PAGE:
2020 Year in Review/2021 Writerly Resolutions

Although, if I’m to be honest, “resolutions” seems so chiseled in stone and imposing than just “goals” so perhaps we’ll just go with “goals.”


Last year I made a resolutions plan for 2020, some of which I’ve accomplished, some of which I have not. Like the goal of 60 submissions. I don’t think I even made 40 (*cough* 28, according to the Grinder) in 2020 but, erm, there was the whole plague and quarantine that happened, and I lost easily six months of potential writing productivity to just a general sense of hopelessness and defeat. But, hey! Three acceptances! Same as last year, so fewer submissions but same rate of acceptance. Go figure.

I did, however, hit every one of those goals for Dead God’s Bones. I finished the editing pass, then did another, found betas, got feedback, did more editing, found more betas, did more editing, and got my submission packet together. Then decided, er, might be better to wait till 2021 for this. Querying in 2020 didn’t seem either wise nor feasible, so I mostly researched agents, put together my list of who to send it to, and just generally did prep work. I did write at least five short stories (five exactly) and I also started the next book (more on that later—possibly more on that in a separate blog entry). I also did a bit of painting, so there’s that?

I didn’t end up querying In Blood another 20 times; I think I did five or six more then retired it. I thought I’d be absolutely heartbroken but a year of distance between querying it and three years of distance from writing it, and I can see its flaws more clearly. It’s not a bad book, and there are elements of it that I still love, but I’m all right with it just being for me. The component parts don’t fit together as seamlessly as DGB or the new book, and I’d like to think I’ve leveled up as a writer.

So I suppose that’s 2020. The most surprising things this past year mostly happened around my day job. I was promoted, realized I’ve reached the ceiling for advancement/pay without a degree in the field, so applied, was accepted, and am now going back for yet more college.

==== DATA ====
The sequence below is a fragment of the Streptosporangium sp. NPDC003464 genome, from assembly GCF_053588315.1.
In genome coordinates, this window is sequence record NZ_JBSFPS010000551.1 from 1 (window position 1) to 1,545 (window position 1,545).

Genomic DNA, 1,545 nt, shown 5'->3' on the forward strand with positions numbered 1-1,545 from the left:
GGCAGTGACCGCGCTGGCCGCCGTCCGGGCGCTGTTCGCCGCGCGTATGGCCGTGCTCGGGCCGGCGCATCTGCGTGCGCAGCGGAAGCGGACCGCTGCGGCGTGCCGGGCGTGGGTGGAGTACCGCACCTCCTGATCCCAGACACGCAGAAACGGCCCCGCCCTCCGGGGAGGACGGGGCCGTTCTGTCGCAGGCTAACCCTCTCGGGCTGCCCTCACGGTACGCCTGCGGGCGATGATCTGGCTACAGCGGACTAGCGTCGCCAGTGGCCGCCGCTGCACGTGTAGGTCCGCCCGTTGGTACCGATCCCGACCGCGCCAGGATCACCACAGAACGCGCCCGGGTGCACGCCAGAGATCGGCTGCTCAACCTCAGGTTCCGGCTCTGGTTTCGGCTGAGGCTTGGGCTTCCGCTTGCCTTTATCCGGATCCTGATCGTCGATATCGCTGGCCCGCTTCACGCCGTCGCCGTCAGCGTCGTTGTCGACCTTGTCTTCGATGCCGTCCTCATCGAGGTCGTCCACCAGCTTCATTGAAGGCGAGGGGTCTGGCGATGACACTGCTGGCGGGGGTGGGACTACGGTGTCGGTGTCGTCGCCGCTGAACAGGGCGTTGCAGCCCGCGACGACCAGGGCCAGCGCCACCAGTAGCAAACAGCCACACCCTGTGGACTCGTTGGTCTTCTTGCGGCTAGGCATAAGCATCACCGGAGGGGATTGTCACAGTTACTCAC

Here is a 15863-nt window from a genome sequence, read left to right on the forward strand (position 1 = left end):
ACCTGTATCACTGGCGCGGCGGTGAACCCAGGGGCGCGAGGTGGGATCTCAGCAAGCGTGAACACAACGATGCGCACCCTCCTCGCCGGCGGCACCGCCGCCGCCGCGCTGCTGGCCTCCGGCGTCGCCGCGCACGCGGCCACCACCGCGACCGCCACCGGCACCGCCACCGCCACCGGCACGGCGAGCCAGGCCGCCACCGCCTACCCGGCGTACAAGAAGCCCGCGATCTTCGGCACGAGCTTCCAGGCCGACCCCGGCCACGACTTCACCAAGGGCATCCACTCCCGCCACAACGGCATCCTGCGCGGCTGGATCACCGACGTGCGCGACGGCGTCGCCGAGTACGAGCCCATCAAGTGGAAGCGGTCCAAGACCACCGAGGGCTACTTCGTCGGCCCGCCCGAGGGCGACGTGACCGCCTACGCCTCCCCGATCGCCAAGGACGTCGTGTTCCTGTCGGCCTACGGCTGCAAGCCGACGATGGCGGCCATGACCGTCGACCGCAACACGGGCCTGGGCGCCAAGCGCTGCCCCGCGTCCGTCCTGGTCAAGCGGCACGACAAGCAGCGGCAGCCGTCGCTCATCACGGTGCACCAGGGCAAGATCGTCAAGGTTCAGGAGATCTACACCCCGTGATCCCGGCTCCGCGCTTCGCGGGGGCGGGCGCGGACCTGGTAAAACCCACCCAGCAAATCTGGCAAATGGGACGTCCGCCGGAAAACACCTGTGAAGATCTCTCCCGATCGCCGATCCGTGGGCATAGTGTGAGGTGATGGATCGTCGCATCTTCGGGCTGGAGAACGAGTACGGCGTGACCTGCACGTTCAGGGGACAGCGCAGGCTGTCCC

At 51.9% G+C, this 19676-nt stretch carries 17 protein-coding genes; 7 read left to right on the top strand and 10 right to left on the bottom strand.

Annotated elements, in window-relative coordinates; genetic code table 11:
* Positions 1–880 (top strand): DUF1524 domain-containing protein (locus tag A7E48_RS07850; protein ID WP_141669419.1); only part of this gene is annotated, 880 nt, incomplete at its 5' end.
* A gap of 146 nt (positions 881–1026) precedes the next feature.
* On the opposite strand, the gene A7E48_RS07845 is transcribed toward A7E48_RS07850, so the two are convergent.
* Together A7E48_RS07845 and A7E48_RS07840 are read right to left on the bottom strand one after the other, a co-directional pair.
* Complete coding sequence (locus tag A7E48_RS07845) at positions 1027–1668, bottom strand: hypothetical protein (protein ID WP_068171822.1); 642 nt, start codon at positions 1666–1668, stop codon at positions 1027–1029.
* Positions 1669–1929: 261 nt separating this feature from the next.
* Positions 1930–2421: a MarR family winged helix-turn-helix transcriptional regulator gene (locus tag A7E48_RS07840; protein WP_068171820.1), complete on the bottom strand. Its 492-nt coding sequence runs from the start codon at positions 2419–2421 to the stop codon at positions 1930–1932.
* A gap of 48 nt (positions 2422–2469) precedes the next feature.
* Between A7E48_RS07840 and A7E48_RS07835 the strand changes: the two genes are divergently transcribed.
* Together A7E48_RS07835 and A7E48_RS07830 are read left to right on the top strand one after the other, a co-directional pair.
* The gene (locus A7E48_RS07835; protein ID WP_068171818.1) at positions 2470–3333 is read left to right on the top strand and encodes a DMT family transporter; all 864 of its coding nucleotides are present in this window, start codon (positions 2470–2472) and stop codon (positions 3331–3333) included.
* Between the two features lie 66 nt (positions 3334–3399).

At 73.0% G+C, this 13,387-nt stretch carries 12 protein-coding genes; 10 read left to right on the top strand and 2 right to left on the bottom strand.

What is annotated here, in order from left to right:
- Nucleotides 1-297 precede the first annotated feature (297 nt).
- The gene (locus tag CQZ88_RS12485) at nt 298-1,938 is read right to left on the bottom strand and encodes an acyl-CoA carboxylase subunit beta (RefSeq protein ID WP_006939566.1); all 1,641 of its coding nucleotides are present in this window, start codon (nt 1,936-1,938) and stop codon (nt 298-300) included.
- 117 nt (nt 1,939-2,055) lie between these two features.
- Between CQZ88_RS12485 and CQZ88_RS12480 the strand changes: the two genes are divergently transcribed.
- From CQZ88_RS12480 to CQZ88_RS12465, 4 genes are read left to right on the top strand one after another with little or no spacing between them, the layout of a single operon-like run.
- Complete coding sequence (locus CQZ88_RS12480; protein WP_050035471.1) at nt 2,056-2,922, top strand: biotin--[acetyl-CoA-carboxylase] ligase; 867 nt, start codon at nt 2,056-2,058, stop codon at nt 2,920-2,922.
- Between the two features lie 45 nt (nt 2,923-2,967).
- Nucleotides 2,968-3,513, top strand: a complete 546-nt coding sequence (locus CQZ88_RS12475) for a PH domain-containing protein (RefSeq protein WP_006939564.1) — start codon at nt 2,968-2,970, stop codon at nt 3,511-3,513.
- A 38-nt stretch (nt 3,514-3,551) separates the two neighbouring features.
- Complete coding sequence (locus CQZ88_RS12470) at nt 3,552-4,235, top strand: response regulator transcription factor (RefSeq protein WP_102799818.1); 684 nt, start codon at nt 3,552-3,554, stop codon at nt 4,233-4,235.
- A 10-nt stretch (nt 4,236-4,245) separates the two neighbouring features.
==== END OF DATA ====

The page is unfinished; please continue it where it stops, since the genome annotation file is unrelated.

Moving on to that handy bulleted list I used last year.

2021 Resolutions Goals:

  • Hit 40 submissions again. I need to get back into the habit.
  • Start querying Dead God’s Bones with intent. I have my list, I have my packet, all that remains is to do the legwork. So far, my agent list is about 15 agents strong at this point, but for DGB, I’m going for more targeted querying than I did with In Blood. We’ll see how that works out.
  • Continue working on the new book (more on this in its own dedicated blog post). I’d like to get 20k words in by the time I start school, and while I’d love to have the draft done by this time next year, not sure how feasible that is with grad school looming. I’d be happy with halfway by January of 2022. Anything else is extra credit.
  • Go to school. Again. This time, though, instead of a degree in writing, I’ll be working on a degree in libraries. In my day job under another name, I’m the Assistant Head of Circulation. My goal, however, is to specialize and become either an Outreach Librarian and/or a Reference Librarian.
  • Write 5 new short stories.

Onward to 2021!

Achievement Unlocked: 40 Submissions in 2019!


So at the beginning of the year, I gave myself the challenge of 40 short story submissions. This was a modification on a challenge that I’d heard of where one tries for 40 short story rejections in a year*, but I’d felt that that still relied too much on external factors that I can’t control. My success in my own personal challenge would still be dependent on someone else.

Some markets don’t send rejections letters (it’s rarer than it is with agents, but it happens). Some markets are notorious for slow turnarounds (I’ve got something out right now that’s at 133 days pending; someone else who’d submitted long before me just got a rejection notice at almost 300 days). And sometimes, sometimes, instead of a rejection, you get an acceptance.

Which is a lovely reason not to have a rejection, by the way.

Better, say I, to count submissions. I can control how many submissions I send out. It’s a quantifiable number that’s entirely dependent on my own agency.

Long story short, I accomplished my personal challenge! Woo! As I’m done early, I’m giving myself the stretch-goal of another 10 by December (grand total, 50 submissions in 2019). And, should I hit that, ten more.**

For 2020, I’ll aim for 40 again, with stretch goals.

I also made myself an achievement badge. For bragging. (And because I found an Xbox achievement generator.)

40 Submissions!

* Okay, so, there is another reasoning behind the original challenge that isn’t just getting in submissions. The idea is to look forward to rejections in order to replace the negative connotation of rejections in your mind so they sting less when you receive them. I’m one of the lucky few who can roll with rejection letters fairly well (yes, I admit, when I see the rejection letter phrasing in my email’s preview, I sometimes don’t open the letter till I’ve worked up the gumption/my emotional defenses, but for the most part,  I’m not overly saddened by rejection notices). If rejection letters really hurt, I suggest maybe trying out the original challenge, for funsies. I needed more accountability for submissions when I started, thus, my modified challenge.
** I’m not counting queries or novel submissions in this. Just short stories, novelettes, flash fiction, and novellas.